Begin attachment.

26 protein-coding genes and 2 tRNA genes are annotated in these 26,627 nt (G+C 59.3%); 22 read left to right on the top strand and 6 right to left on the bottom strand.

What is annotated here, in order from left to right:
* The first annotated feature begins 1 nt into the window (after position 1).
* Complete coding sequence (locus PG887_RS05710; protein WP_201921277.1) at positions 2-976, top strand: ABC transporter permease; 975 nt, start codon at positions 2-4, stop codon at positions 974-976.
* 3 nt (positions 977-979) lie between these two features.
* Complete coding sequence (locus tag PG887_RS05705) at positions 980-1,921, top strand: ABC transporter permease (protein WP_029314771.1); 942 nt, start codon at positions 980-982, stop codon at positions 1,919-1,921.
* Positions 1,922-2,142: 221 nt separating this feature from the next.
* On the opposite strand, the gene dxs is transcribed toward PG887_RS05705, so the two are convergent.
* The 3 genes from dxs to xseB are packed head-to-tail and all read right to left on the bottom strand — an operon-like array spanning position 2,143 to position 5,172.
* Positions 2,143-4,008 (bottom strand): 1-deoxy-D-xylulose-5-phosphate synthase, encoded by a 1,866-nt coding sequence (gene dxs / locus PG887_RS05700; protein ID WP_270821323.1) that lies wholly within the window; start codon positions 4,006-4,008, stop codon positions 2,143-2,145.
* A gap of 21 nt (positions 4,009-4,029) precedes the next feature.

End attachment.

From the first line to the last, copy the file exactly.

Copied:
26 protein-coding genes and 2 tRNA genes are annotated in these 26,627 nt (G+C 59.3%); 22 read left to right on the top strand and 6 right to left on the bottom strand.

What is annotated here, in order from left to right:
* The first annotated feature begins 1 nt into the window (after position 1).
* Complete coding sequence (locus PG887_RS05710; protein WP_201921277.1) at positions 2-976, top strand: ABC transporter permease; 975 nt, start codon at positions 2-4, stop codon at positions 974-976.
* 3 nt (positions 977-979) lie between these two features.
* Complete coding sequence (locus tag PG887_RS05705) at positions 980-1,921, top strand: ABC transporter permease (protein WP_029314771.1); 942 nt, start codon at positions 980-982, stop codon at positions 1,919-1,921.
* Positions 1,922-2,142: 221 nt separating this feature from the next.
* On the opposite strand, the gene dxs is transcribed toward PG887_RS05705, so the two are convergent.
* The 3 genes from dxs to xseB are packed head-to-tail and all read right to left on the bottom strand — an operon-like array spanning position 2,143 to position 5,172.
* Positions 2,143-4,008 (bottom strand): 1-deoxy-D-xylulose-5-phosphate synthase, encoded by a 1,866-nt coding sequence (gene dxs / locus PG887_RS05700; protein ID WP_270821323.1) that lies wholly within the window; start codon positions 4,006-4,008, stop codon positions 2,143-2,145.
* A gap of 21 nt (positions 4,009-4,029) precedes the next feature.